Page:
Traffickers and trafficking routes

Several years of political instability and unrest in places like Libya, DR Congo, Ivory Coast, Burkina Faso, Chad and other parts of the region and the resultant economic pressures and lack of security have, all “aided the proliferation and trafficking” of small arms in the region says Colonel Owhonda.

In April 2015, customs officials in Pô seized a vehicle which entered Burkina Faso from Ghana with a load of 250 kg of explosives, 200 pyrotechnic detonators, 350 metres of detonating cord, and five 50-litre jerry cans of cyanide.

According to the Small Arms Survey report, several incidents involving explosives smuggling have occurred in Pô and Zabré, pushing the authorities of Ghana, Burkina Faso, Benin, and Togo to launch a joint operation in 2018. The operation resulted in the dismantling of a smuggling ring suspected of affiliation to terrorism that operated along the border area shared by the three countries in the twin cities of Cinkansé (Burkina Faso) and Cikassé (Togo). The Ghana Police did not immediately respond to a request for comment.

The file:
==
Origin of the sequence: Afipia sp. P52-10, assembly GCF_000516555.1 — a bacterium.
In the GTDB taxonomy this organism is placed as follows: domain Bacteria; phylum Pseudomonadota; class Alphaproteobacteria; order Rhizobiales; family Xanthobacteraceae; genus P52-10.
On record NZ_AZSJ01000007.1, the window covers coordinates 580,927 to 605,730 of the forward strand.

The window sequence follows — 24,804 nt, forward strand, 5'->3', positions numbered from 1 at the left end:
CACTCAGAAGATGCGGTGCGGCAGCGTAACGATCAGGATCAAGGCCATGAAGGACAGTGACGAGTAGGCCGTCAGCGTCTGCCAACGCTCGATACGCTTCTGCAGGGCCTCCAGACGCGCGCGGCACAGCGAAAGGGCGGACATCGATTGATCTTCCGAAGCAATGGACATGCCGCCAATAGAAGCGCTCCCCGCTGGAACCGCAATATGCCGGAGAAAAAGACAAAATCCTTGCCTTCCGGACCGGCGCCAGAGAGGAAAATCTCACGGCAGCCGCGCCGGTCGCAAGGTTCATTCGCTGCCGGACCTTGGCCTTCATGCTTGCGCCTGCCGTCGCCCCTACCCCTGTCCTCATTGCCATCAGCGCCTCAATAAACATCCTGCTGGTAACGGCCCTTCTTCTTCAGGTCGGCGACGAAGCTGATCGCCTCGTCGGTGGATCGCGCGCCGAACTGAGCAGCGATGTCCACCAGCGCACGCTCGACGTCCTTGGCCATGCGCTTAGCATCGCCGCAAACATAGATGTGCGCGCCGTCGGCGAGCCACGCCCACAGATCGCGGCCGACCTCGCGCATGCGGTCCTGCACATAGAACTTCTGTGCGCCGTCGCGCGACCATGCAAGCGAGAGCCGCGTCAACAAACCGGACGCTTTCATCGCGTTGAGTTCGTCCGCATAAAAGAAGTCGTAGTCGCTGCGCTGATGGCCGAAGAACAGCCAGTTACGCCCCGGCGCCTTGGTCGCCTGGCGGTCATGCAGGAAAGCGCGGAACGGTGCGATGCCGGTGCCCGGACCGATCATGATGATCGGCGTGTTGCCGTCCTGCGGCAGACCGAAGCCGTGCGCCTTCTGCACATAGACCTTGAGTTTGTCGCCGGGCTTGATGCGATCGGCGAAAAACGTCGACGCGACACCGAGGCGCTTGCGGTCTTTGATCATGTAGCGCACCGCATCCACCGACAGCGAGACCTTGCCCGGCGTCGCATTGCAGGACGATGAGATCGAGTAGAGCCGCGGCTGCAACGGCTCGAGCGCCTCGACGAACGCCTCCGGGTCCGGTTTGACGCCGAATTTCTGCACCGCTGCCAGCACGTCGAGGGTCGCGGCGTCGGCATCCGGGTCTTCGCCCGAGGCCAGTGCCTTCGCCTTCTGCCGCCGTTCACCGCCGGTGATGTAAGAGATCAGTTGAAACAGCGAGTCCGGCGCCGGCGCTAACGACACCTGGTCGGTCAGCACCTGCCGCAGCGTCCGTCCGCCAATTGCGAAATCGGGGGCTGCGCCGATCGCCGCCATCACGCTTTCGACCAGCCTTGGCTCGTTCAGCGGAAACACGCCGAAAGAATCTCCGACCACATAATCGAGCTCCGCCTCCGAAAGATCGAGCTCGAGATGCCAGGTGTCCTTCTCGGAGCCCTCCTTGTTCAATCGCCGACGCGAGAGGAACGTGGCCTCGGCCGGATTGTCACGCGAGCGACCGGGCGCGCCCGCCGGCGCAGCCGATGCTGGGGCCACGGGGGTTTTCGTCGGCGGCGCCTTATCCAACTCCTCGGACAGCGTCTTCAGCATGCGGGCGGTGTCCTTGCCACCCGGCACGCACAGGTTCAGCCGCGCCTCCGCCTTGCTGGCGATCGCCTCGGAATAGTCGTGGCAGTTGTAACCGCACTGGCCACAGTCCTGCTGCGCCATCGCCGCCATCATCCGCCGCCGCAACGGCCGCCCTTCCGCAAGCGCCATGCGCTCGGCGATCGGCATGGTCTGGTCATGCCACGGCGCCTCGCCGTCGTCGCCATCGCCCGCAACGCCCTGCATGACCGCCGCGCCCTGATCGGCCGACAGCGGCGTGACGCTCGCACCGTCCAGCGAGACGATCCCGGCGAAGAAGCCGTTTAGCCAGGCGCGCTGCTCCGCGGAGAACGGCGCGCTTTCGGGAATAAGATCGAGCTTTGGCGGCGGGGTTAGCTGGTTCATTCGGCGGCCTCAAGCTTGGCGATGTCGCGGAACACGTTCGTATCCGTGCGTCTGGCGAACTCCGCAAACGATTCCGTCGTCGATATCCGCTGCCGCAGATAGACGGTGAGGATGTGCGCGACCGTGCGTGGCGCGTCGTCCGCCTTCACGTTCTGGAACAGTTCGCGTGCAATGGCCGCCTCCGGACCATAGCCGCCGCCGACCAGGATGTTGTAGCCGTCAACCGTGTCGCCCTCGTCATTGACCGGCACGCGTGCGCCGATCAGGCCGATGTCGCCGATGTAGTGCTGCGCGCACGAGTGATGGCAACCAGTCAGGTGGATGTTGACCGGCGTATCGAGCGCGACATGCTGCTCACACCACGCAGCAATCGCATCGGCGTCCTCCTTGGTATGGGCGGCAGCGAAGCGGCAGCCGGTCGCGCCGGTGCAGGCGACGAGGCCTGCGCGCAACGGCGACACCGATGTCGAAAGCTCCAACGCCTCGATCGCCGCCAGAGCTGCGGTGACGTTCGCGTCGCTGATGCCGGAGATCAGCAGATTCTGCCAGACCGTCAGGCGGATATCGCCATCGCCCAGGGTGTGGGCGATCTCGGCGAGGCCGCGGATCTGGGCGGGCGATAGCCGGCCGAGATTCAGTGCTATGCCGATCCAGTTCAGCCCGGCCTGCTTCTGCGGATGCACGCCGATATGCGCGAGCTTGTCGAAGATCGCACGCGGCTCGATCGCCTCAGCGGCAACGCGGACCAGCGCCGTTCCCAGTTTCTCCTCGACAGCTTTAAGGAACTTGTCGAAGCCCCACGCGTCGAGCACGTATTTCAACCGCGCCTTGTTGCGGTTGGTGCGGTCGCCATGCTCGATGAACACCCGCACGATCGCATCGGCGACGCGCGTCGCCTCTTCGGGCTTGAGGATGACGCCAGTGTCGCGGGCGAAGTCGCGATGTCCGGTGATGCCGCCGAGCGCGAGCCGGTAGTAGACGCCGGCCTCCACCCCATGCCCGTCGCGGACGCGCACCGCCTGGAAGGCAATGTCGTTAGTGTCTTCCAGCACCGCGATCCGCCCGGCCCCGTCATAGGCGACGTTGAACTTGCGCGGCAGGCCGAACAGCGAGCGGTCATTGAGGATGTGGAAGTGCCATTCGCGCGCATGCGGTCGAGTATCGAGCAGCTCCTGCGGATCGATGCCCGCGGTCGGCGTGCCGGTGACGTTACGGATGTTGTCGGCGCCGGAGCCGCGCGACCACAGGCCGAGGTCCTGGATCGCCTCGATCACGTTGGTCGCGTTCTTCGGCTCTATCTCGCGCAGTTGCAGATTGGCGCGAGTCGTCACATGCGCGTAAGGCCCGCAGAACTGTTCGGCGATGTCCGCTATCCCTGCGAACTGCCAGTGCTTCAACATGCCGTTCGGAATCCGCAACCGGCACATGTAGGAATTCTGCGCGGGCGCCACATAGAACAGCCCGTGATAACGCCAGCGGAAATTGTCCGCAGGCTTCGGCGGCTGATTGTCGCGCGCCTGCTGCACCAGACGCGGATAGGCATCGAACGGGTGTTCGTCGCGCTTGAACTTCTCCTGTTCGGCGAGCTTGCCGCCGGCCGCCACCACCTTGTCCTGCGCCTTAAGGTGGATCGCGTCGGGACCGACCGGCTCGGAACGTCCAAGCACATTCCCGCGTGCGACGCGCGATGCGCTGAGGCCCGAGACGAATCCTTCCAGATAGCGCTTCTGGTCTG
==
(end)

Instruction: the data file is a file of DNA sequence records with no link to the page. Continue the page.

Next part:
Also, in June 2019, Nigeria’s Police Intelligence Response Unit arrested a notorious arms-smuggler, Ojomo Adebowale Gbenga alongside three members of his syndicate during an operation in the North-Western part of Nigeria.

Ojomo Adebowale Gbenga, who admitted to being a “gunrunner” for the last 15 years revealed that he worked closely with agents in Ghana and Burkina Faso who helped to facilitate the so-called ‘ants trafficking’ of cargo into Nigeria.

“I have contacts in Burkina Faso and Ghana… They conceal it [firearms] in a vehicle, under the floor of the vehicle. Perfectly concealed and sometimes they use hides and skins which they have it more in Burkina Faso and the Sahara areas,” he told the police.

Although the matter is still in court, a statement from Police PRO DCP Frank Mba, indicates that the syndicate, “specializes in smuggling SALWs and ammunition” from the Sahel region and in West Africa.

Their activities “overlap” with that of other criminal networks, “ranging from kidnapping, armed robbery, banditry and cattle rustling,” the statement confirmed.

These reports also confirm trafficking routes published by the European Council on Foreign Relations focused on West Africa and the Sahel region.